II. Paul's defense.

And Paul now makes this request that he might address the people, that he might speak to this angry crowd and give something by way of a defense, an apologia, an apology for his position and beliefs. And so Paul begins to speak, and he speaks in the Hebrew tongue — and probably Luke means by that, Aramaic. And that means that whilst the crowd can understand him — it was the currency language of the temple, to be sure — everyone in the temple would have understood immediately what Paul was saying, but the commander of the forces probably didn't understand a word of what the Apostle Paul was saying.

And so Paul begins his defense. And he begins, “Brethren and fathers….” And perhaps he's addressing them in that way because the chief priest is probably now out in the courtyard…the Sanhedrin, the Council of the Elders…the seventy elders are probably also now out in the courtyard, but out of respect he addresses his brothers and fathers according to the flesh. There's no mention of Trophimus. That had been a scurrilous lie from the very start.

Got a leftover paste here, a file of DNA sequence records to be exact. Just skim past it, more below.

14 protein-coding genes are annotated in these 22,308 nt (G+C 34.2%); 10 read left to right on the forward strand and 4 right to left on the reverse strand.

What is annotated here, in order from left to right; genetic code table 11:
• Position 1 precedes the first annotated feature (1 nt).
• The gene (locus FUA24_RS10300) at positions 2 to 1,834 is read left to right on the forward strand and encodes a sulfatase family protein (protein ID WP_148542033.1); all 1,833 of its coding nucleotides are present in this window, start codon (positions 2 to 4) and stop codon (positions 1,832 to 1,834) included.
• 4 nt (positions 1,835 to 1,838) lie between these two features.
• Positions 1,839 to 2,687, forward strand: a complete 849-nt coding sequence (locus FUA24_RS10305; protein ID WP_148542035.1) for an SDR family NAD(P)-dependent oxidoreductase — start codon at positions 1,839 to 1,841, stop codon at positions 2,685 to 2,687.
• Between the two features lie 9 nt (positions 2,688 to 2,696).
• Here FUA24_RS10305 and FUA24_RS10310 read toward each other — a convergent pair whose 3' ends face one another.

At issue here, and it's important for us to understand it, is Christianity. At issue here is the gospel. At issue here is who is Jesus Christ? “Who do men say that I am?” It's the same question today, isn't it? It's the prevailing question. It's the issue: Who is Jesus Christ? What do you make of Jesus Christ? Who is Jesus Christ to you? What is it that has caused and motivated Saul of Tarsus to do and say what he has said? And what follows now is an account of the conversion of Saul of Tarsus. It is the second of three recordings of Paul's conversion: one that we've already looked at in chapter nine, and there's going to be another one again in chapter 26. Paul begins to tell this crowd, this Jewish crowd, his conversion, and he tells it along a five-fold line of thought.